September 2016
Volume 57, Issue 12
Open Access
ARVO Annual Meeting Abstract  |   September 2016
Author Affiliations & Notes
  • Paola Carrai
    University of Milan, Milan, Italy
  • Francesco Pichi
    Cole Eye Institute, Cleveland Clinic, Cleveland, Ohio, United States
    San Giuseppe Hospital, Milan, Italy
  • Alessandro Invernizzi
    Ospedale Sacco, Milan, Italy
  • Alessandro Mantovani
    Ospedale Valduce, Como, Italy
  • Federico Ricci
    Tor Vergata, Roma, Italy
  • Giovanni Staurenghi
    Ospedale Sacco, Milan, Italy
  • Sunil K Srivastava
    Cole Eye Institute, Cleveland Clinic, Cleveland, Ohio, United States
  • Footnotes
    Commercial Relationships   Paola Carrai, None; Francesco Pichi, None; Alessandro Invernizzi, None; Alessandro Mantovani, None; Federico Ricci, None; Giovanni Staurenghi, None; Sunil Srivastava, None
  • Footnotes
    Support  None
Investigative Ophthalmology & Visual Science September 2016, Vol.57, 4138. doi:
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      Paola Carrai, Francesco Pichi, Alessandro Invernizzi, Alessandro Mantovani, Federico Ricci, Giovanni Staurenghi, Sunil K Srivastava; MULTIMODAL IMAGING OF KYRIELEIS PLAQUES. Invest. Ophthalmol. Vis. Sci. 2016;57(12):4138. doi:

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      © ARVO (1962-2015); The Authors (2016-present)

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Purpose : Kyrieleis’ retinal periarteritis reflects the severe intraocular inflammation experienced by the eye. Its etiology has not been well established, since only 9 cases have been reported and there is no pathological study available in the literature. We determine the pathogenesis of Kyrieleis’ periarteritis based on interpretation of multimodal imaging findings.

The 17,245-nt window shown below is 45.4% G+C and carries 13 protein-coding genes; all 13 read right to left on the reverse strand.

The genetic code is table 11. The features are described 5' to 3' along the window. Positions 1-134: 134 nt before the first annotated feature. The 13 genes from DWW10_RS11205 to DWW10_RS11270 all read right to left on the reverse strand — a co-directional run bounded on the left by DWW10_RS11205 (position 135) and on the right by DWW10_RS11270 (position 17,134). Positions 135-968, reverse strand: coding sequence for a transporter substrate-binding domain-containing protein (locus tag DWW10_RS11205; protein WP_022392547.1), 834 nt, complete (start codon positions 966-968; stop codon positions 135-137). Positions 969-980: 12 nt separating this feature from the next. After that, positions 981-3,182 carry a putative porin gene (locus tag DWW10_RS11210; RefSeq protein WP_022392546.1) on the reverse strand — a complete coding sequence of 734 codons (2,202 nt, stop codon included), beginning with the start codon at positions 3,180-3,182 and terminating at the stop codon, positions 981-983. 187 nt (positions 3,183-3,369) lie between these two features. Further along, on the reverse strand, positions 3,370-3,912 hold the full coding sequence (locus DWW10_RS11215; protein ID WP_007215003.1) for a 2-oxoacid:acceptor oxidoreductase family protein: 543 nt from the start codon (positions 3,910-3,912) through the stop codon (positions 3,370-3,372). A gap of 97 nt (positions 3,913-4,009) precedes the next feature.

Methods : Charts of patients with Kyrieleis arteritis seen between 2006 and 2014 were retrieved from 8 Uveitis referral center throughout the world. Follow-up ranged from 5 to 12 months.

Results : Twenty-five eyes with Kyrieleis arteritis from 25 patients were included in the study. Nineteen patients (72%) were male and six (28%) were female. Twenty-three patients were diagnosed with toxoplasmosis retinochoroiditis and 2 patients had cytomegalovirus retinitis. Fluorescein angiography, fundus autofluorescence and indocyanine green angiography were performed on 25/25 (100%) eyes. In 8 eyes (32%), baseline SD-OCT scans were performed along the segmental Kyrieleis arteritis. Fluorescein angiography showed early hypofluorescence and intermediate hyperfluorescence associated with the areas of focal arteritis, whereas indocyanine green angiography of these accumulations showed early hypofluorescence and late hyperfluorescence. Fundus autofluorescence revealed an increased autofluorescence of the vessels corresponding to the Kyrieleis plaques, while SD-OCT scans along the segmental Kyrieleis arteritis showed an hyperreflectivity of the vessel wall.

Conclusions : These imaging modalities provide in vivo, quasi-histologic images demonstrating that Kyrieleis plaques are not a periarteritis, but are characterized by an inflammatory involvement limited to the vessels’ endothelium.

This is an abstract that was submitted for the 2016 ARVO Annual Meeting, held in Seattle, Wash., May 1-5, 2016.


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